Ghassan Tueni, a veteran Lebanese journalist, politician and diplomat who headed one of the Arab world's leading newspapers, An-Nahar, for half a century, died Friday after a long illness, his family said. He was 86.
Tueni passed away at the American University of Beirut Medical Center, where he spent his last weeks.
A fierce defender of Lebanese sovereignty and freedom of the press, Tueni was often referred to as the "dean of Lebanese journalism."
Born on January 5, 1926 to a Greek Orthodox Christian family, Tueni studied at the American University of Beirut and went on to earn a master's degree in political science from Harvard University in 1947. He returned to Lebanon and took over the An-Nahar newspaper, founded by his father, serving as its editor-in-chief and publisher for decades.
Known for his keen intellect and ambitious nature, Tueni branched into politics and served several terms in parliament and as head of several ministries, including higher education and social affairs. He was Lebanon's ambassador to the U.N. between 1977 and 1982 at the height of the Lebanese civil war and is remembered for having stood before the Security Council and delivering an impassioned plea: "Let my people live!"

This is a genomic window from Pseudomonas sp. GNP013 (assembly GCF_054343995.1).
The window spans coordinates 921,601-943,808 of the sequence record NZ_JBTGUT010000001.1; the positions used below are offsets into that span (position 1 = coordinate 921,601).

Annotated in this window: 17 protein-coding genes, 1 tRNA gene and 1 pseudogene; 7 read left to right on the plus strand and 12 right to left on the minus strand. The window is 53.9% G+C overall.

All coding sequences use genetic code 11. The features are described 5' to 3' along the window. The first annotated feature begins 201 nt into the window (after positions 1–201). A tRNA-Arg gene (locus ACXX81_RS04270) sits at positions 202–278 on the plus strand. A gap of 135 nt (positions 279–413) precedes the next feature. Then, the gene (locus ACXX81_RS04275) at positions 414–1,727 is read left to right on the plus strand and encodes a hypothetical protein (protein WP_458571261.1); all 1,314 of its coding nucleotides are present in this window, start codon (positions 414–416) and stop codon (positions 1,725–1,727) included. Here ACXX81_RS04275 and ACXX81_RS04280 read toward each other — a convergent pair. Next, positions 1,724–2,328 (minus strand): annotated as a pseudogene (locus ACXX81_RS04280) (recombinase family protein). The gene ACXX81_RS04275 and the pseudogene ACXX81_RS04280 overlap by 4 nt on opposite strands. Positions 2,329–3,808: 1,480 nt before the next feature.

Tueni was a bold and outspoken journalist whose editorials published on An-Nahar's front page every Monday morning were awaited by many in Lebanon and across the Arab world and landed him in jail on several occasions.
"With the loss of Ghassan Tueni, Lebanon has lost one of its authentic national symbols," Prime Minister Najib Mikati said in a statement.
On the personal level, Ghassan Tueni's life was marked with tragedy. His wife Nadia, a poet, died young after a struggle with cancer, as did his daughter, Nayla, at the age of seven. His son Makram died in a car accident in his youth.
His other son, outspoken journalist Gebran Tueni, was killed by a car bomb in Beirut in 2005 while serving as An-Nahar's editor in chief.
At his son's funeral, Tueni stood at the altar and pleaded, "Let us bury hatred and revenge along with Gebran."
Shortly after the bombing, Tueni ran for his son's seat in parliament and won uncontested. In 2008, following clashes between pro- and anti-Syrian factions, Tueni was among politicians who signed the Doha Agreement that ended Lebanon's worst fighting since the civil war.
Tueni is survived by his wife, Shadia el-Khazen, and four granddaughters. His funeral will be held Saturday in Beirut.